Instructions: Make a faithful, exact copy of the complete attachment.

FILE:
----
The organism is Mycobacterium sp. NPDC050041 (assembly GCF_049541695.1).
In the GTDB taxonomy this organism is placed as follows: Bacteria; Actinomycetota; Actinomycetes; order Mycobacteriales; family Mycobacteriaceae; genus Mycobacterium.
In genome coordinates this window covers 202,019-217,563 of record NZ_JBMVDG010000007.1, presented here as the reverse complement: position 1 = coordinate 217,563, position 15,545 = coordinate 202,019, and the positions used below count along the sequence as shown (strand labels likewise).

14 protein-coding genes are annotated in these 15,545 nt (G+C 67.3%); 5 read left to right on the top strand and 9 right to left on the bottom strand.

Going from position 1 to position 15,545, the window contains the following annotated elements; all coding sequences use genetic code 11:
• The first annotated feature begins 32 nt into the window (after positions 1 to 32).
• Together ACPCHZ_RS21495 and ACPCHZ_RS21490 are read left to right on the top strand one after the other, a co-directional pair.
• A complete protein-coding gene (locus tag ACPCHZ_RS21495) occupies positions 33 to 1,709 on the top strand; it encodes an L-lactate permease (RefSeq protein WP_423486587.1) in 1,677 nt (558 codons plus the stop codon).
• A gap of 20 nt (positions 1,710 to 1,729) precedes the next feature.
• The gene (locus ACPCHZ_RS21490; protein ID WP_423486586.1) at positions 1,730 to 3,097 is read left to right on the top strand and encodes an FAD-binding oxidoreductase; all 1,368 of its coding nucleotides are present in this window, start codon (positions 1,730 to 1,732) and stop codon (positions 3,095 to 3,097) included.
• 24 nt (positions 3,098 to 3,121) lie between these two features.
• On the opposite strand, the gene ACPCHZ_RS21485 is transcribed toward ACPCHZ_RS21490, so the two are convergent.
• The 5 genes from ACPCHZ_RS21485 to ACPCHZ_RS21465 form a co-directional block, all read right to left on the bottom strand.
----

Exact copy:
The organism is Mycobacterium sp. NPDC050041 (assembly GCF_049541695.1).
In the GTDB taxonomy this organism is placed as follows: Bacteria; Actinomycetota; Actinomycetes; order Mycobacteriales; family Mycobacteriaceae; genus Mycobacterium.
In genome coordinates this window covers 202,019-217,563 of record NZ_JBMVDG010000007.1, presented here as the reverse complement: position 1 = coordinate 217,563, position 15,545 = coordinate 202,019, and the positions used below count along the sequence as shown (strand labels likewise).

14 protein-coding genes are annotated in these 15,545 nt (G+C 67.3%); 5 read left to right on the top strand and 9 right to left on the bottom strand.

Going from position 1 to position 15,545, the window contains the following annotated elements; all coding sequences use genetic code 11:
• The first annotated feature begins 32 nt into the window (after positions 1 to 32).
• Together ACPCHZ_RS21495 and ACPCHZ_RS21490 are read left to right on the top strand one after the other, a co-directional pair.
• A complete protein-coding gene (locus tag ACPCHZ_RS21495) occupies positions 33 to 1,709 on the top strand; it encodes an L-lactate permease (RefSeq protein WP_423486587.1) in 1,677 nt (558 codons plus the stop codon).
• A gap of 20 nt (positions 1,710 to 1,729) precedes the next feature.
• The gene (locus ACPCHZ_RS21490; protein ID WP_423486586.1) at positions 1,730 to 3,097 is read left to right on the top strand and encodes an FAD-binding oxidoreductase; all 1,368 of its coding nucleotides are present in this window, start codon (positions 1,730 to 1,732) and stop codon (positions 3,095 to 3,097) included.
• 24 nt (positions 3,098 to 3,121) lie between these two features.
• On the opposite strand, the gene ACPCHZ_RS21485 is transcribed toward ACPCHZ_RS21490, so the two are convergent.
• The 5 genes from ACPCHZ_RS21485 to ACPCHZ_RS21465 form a co-directional block, all read right to left on the bottom strand.